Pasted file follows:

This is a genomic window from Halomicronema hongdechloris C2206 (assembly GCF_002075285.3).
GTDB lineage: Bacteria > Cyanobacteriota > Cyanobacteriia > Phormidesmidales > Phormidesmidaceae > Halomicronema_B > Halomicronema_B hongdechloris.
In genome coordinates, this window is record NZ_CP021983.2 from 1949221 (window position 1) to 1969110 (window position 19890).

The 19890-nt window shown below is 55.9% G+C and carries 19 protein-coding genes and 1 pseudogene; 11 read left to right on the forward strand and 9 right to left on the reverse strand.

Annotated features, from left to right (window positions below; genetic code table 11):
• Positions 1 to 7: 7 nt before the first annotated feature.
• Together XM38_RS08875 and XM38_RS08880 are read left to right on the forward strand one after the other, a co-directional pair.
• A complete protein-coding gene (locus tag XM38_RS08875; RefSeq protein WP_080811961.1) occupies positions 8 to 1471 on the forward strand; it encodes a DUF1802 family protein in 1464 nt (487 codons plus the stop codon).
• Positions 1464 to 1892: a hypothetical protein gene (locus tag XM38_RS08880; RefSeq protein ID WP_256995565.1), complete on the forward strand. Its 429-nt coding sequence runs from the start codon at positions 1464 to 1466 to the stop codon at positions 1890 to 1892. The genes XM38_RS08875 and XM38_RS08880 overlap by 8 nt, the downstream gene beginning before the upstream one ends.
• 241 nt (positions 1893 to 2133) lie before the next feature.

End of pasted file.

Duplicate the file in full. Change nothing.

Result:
This is a genomic window from Halomicronema hongdechloris C2206 (assembly GCF_002075285.3).
GTDB lineage: Bacteria > Cyanobacteriota > Cyanobacteriia > Phormidesmidales > Phormidesmidaceae > Halomicronema_B > Halomicronema_B hongdechloris.
In genome coordinates, this window is record NZ_CP021983.2 from 1949221 (window position 1) to 1969110 (window position 19890).

The 19890-nt window shown below is 55.9% G+C and carries 19 protein-coding genes and 1 pseudogene; 11 read left to right on the forward strand and 9 right to left on the reverse strand.

Annotated features, from left to right (window positions below; genetic code table 11):
• Positions 1 to 7: 7 nt before the first annotated feature.
• Together XM38_RS08875 and XM38_RS08880 are read left to right on the forward strand one after the other, a co-directional pair.
• A complete protein-coding gene (locus tag XM38_RS08875; RefSeq protein WP_080811961.1) occupies positions 8 to 1471 on the forward strand; it encodes a DUF1802 family protein in 1464 nt (487 codons plus the stop codon).
• Positions 1464 to 1892: a hypothetical protein gene (locus tag XM38_RS08880; RefSeq protein ID WP_256995565.1), complete on the forward strand. Its 429-nt coding sequence runs from the start codon at positions 1464 to 1466 to the stop codon at positions 1890 to 1892. The genes XM38_RS08875 and XM38_RS08880 overlap by 8 nt, the downstream gene beginning before the upstream one ends.
• 241 nt (positions 1893 to 2133) lie before the next feature.